The expertise and abilities of the smaller firms and the comparatively newer attorneys are sometimes overshadowed by the larger firms and veteran lawyers. Allowing them to promote their services will provide a significant boost to the legal business and attract more talent.Law profession is mostly predicated on a big client base and a good reputation, both of which are difficult to come by for a new practitioner. India is becoming a key player in global commerce, and if the legal sector ought not to fall behind, in this changing environment, it must adapt to new ways of doing business and allow legal service providers to market themselves.Even after producing a large number of attorneys each year, India has unable to have an effect on the global legal landscape. There isn’t a scarcity of either skill or resources. It is only the non-commercial context that prevents Indian attorneys and legal firms from achieving worldwide renown.Allowing advertising will reduce the inequality caused by the current “advertising tactics.” Despite the restrictions set by the Rules, attorneys continue to employ self-promotional techniques to promote themselves.By allowing the mechanics of regular market forces to work on the delivery of legal services, advertising has the potential to change the techniques of supplying and delivering legal services.Lawyers will compete by offering reduced pricing for legal services as a result of advertising. Middle and low-income customers who do not presently purchase critical legal services will be able to do so if legal services become more inexpensive. The BCI Rules were amended in 2008 to allow legal service companies to establish an internet presence. However, it overlooked the reality that the vast majority of Indians do not have access to the internet. In such a situation, it is necessary to rely on traditional advertising methods rather than catering to the country’s small elite minority. As many opposed to the idea have pointed out, there are a few drawbacks to advertising legal services. They include the danger of misuse, as well as the fact that an impartial decision of advocate or legal assistance would be undermined, the focus would move from enhancing legal competence to rivalry among legal practitioners. However, in the current legal environment, such activities continue to exist. It’s long time to lift the veil of ignorance we’ve erected, and instead of pushing the truth of the legal profession’s commercialization under the rug, we must acknowledge and control it.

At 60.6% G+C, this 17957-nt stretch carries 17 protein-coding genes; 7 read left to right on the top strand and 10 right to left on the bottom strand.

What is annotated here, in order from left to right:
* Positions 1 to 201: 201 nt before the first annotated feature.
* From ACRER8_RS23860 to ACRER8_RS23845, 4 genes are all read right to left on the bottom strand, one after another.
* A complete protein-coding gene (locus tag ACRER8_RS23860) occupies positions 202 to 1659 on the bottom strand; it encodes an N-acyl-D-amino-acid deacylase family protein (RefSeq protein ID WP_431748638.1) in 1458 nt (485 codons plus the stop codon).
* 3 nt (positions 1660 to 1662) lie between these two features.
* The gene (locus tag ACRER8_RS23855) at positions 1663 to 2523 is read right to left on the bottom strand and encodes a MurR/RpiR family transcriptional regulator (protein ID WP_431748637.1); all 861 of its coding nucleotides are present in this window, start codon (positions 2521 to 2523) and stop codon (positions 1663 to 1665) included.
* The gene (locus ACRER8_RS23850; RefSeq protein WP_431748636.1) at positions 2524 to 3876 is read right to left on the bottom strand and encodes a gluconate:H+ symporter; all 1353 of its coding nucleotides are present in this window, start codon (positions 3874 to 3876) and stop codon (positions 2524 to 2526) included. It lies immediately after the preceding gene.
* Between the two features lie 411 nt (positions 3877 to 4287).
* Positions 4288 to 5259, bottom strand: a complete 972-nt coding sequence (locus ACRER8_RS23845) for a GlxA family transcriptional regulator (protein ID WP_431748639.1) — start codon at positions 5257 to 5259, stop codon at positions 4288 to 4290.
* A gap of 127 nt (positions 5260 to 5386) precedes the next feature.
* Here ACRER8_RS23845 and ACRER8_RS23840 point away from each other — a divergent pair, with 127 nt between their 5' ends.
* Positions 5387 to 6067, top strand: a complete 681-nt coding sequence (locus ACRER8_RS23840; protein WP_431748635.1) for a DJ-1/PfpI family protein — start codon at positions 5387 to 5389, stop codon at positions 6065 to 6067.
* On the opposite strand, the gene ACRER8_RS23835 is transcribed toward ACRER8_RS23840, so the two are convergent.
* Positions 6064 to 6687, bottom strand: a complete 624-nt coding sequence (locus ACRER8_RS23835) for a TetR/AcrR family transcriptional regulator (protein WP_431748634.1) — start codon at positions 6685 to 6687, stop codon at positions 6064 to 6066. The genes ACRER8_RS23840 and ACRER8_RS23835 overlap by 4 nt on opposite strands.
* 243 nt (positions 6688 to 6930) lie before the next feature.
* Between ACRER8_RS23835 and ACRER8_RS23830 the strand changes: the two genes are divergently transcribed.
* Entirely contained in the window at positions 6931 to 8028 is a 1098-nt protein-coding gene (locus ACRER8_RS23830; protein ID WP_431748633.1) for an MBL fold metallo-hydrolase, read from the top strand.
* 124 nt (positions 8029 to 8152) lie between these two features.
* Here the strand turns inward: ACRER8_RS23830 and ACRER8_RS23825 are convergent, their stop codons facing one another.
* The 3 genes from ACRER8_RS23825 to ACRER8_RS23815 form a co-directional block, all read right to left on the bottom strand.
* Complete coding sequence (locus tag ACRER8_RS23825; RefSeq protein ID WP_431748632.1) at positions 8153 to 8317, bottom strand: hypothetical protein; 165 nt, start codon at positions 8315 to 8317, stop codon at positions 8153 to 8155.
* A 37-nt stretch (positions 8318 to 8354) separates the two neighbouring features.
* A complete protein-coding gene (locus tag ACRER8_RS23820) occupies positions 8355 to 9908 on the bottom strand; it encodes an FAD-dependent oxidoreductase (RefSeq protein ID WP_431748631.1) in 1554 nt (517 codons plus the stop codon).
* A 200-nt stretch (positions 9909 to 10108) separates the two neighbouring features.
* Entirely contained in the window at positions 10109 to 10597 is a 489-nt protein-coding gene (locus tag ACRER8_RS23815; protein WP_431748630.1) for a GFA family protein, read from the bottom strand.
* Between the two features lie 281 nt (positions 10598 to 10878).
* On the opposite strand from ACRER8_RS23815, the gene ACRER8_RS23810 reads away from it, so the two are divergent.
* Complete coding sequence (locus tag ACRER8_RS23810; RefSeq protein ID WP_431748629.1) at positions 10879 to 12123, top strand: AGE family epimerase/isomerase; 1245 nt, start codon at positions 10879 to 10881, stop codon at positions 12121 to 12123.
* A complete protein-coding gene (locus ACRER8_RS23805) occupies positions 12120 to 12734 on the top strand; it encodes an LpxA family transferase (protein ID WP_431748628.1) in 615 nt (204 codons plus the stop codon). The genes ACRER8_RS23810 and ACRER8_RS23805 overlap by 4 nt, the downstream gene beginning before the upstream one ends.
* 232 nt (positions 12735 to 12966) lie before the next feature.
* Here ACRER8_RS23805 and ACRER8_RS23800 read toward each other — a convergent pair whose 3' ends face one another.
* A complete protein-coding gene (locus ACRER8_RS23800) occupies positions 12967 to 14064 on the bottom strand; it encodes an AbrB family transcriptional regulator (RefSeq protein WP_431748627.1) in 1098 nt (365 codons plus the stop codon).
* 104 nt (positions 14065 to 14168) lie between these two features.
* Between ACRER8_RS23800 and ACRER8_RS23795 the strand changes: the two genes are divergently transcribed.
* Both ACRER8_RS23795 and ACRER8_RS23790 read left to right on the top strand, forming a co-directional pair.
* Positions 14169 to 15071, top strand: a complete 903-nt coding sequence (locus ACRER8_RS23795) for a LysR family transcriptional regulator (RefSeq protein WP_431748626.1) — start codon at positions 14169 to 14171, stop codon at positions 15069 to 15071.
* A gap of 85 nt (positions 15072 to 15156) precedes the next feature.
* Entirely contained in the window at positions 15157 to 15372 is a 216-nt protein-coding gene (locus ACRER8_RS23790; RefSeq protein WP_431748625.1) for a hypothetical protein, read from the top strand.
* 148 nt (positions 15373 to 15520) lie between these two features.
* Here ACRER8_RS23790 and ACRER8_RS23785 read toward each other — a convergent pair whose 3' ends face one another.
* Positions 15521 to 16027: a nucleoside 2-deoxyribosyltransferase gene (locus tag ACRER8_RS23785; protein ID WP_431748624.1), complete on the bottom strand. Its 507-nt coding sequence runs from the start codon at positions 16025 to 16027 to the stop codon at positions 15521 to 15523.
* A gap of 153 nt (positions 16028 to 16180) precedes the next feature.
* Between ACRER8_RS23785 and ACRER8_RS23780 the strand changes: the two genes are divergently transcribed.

The Hon’ble Apex Court of India, in the case Bangalore Water Supply & Sewerage Board v.

  1. Rajappa, AIR 1978 SC 548, had considered the Indian Legal Industry as a part of an industry. Advertisements raise public knowledge about the availability of various brands of products/services, giving consumers a wide range of alternatives to pick from and keeping them fully informed. Making a regulation barring the marketing of legal services and then taking no active efforts to enforce the prohibition is not smart on the part of the Legislature and the Judiciary. There’s no obvious line between what counts as advertising and what doesn’t. We’ve seen huge flex boards with lawyers’ names and photos, lawyers’ interviews in national newspapers and on television, law firm partners and associates publishing names of lawyers and law firms representing clients in high-profile cases, and newspapers mentioning the names of lawyers and law firms representing clients in high-profile cases. All of this amounts to legal services promotion. However, it must be understood that the BCI cannot monitor every advertising made by every lawyer in the country. Consumer protection regulations and trade laws are increasingly being used to legal services. This necessitates that the legislature and government recognise the economic aspect of legal profession. There shouldn’t be a full prohibition on advertising as long as it isn’t only for the sake of advertising. Advertisements should be allowed if they spread legal awareness and provide litigants the chance to examine their options and the qualifications of their possible counsel.Consumers are deprived of crucial information about the advocates as a result of the advertising ban. As a result, consumers are frequently unable to make an educated decision from a competitive market since information about the service is unavailable. Furthermore, limiting professional companies’ ability to tell potential clients about the full range of their services and potential harms competition. As a result, the rules placed on the legal services industry are anti-competitive and incompatible with the purposes and objectives of competition policy as well as the Competition Act of 2002. Consumers may benefit from truthful and objective advertising by overcoming information asymmetry and making better informed purchase decisions. Consumers can benefit from advertising since it informs them about the various services available and allows them to make more educated selections. Advertising limitations, on the other hand, hinder competition by raising the costs of gathering information about various services, making it more difficult for customers to choose the quality and price that best matches their needs. If the Bar Council believes it is the best course of action, there may be controlled ads. The Bar Council might establish the rules that must be followed when promoting legal services, without essentially invalidating the cause of those who favour such advertising.

1 Student at CPJCHS, Guru Gobind Singh Indraprastha University